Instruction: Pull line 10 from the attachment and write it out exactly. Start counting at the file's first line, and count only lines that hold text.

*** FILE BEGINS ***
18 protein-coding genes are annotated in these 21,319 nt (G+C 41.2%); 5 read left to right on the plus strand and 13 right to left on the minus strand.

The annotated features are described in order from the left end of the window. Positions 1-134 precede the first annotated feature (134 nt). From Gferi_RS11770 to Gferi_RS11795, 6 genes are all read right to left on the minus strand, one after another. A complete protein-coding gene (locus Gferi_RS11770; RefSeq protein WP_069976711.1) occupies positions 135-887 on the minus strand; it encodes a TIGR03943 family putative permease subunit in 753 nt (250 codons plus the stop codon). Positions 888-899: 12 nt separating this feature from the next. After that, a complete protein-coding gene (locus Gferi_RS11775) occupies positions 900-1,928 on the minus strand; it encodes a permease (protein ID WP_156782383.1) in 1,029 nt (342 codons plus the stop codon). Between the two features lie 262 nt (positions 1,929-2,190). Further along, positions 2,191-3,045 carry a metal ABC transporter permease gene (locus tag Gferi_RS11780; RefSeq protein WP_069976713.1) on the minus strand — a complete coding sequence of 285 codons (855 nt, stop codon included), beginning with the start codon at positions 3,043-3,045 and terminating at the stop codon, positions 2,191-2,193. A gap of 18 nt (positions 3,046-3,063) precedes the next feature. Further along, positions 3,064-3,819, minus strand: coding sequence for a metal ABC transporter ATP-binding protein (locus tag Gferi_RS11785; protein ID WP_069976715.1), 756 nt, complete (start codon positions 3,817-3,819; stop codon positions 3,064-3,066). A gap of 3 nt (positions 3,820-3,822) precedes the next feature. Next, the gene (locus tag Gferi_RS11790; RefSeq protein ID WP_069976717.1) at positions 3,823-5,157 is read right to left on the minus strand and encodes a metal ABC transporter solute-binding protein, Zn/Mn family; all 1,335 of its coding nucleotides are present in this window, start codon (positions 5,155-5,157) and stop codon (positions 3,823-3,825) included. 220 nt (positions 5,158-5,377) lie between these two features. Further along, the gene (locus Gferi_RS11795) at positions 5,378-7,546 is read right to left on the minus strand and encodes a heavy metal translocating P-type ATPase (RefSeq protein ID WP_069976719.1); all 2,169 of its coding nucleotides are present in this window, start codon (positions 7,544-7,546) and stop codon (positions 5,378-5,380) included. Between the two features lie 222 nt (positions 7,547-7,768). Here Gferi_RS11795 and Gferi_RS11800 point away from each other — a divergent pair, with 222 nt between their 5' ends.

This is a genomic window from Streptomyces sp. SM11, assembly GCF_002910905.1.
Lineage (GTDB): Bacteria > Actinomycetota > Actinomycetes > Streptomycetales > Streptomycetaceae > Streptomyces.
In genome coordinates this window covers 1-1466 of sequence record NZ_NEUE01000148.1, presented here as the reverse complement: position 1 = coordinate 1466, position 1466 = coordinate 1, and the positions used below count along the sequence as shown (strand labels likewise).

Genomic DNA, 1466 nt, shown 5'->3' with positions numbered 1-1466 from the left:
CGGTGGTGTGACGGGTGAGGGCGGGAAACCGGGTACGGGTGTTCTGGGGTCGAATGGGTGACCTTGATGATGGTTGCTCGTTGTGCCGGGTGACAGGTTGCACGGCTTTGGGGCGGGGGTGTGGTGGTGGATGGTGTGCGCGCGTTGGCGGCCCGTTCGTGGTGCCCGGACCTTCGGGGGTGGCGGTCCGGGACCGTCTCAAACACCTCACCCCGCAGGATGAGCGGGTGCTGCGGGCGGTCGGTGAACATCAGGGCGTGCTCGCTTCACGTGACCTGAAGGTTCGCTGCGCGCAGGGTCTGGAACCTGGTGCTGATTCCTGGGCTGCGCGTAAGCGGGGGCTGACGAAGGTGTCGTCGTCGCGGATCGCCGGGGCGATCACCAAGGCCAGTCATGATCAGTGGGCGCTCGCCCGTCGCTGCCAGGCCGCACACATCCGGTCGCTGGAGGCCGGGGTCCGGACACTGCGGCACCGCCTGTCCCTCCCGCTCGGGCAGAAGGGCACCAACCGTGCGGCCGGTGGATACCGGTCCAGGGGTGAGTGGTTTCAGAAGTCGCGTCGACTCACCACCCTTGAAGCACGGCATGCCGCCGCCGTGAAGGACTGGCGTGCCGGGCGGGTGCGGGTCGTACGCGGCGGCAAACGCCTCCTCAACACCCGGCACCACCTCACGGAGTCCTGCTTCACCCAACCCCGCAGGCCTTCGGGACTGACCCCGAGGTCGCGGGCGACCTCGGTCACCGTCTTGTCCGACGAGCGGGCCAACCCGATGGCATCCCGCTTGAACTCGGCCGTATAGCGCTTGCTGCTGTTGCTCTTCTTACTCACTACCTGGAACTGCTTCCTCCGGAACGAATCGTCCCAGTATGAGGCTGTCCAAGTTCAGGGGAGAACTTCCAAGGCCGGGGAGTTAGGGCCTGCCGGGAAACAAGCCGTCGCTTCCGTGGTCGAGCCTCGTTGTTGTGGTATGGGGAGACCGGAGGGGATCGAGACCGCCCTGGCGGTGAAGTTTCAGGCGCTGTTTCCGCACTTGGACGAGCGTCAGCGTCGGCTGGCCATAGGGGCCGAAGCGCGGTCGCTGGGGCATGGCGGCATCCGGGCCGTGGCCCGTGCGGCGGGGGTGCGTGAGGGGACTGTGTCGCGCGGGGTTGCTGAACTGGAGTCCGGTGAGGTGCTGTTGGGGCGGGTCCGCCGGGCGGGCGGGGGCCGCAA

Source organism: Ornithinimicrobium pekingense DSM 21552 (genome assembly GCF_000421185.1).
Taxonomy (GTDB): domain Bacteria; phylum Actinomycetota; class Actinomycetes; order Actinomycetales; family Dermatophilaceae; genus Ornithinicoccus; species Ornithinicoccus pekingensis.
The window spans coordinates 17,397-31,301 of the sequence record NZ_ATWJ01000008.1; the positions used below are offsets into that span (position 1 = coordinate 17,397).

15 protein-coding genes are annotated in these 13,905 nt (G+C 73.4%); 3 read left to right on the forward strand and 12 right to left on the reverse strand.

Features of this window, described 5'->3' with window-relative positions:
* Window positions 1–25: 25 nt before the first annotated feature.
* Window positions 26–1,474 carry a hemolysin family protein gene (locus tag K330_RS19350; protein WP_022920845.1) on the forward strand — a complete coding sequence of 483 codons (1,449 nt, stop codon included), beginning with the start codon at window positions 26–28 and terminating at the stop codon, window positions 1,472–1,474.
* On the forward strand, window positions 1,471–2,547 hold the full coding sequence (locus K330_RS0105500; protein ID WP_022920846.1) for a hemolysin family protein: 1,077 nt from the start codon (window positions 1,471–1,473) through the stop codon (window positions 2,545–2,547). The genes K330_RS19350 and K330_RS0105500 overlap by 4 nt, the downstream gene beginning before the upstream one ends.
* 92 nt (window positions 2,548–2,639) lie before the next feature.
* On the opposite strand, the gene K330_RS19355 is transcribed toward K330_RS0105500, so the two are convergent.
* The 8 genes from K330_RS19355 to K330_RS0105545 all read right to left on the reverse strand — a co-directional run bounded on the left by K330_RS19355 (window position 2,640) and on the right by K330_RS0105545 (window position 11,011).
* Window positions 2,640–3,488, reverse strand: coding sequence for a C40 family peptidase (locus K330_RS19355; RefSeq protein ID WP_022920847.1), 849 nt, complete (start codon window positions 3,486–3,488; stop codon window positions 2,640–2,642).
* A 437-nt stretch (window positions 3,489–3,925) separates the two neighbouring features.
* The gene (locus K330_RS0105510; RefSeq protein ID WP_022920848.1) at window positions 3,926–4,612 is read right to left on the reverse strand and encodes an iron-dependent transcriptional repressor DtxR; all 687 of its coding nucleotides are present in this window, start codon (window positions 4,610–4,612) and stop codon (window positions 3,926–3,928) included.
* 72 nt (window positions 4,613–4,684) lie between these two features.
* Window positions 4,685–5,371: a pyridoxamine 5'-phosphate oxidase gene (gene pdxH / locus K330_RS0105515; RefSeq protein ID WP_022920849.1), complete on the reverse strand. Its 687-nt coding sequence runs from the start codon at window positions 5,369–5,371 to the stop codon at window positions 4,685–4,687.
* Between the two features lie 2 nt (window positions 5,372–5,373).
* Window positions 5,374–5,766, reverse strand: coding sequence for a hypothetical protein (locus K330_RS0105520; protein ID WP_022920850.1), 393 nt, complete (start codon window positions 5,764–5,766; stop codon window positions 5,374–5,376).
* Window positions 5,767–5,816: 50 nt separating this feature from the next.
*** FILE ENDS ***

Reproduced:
The window spans coordinates 17,397-31,301 of the sequence record NZ_ATWJ01000008.1; the positions used below are offsets into that span (position 1 = coordinate 17,397).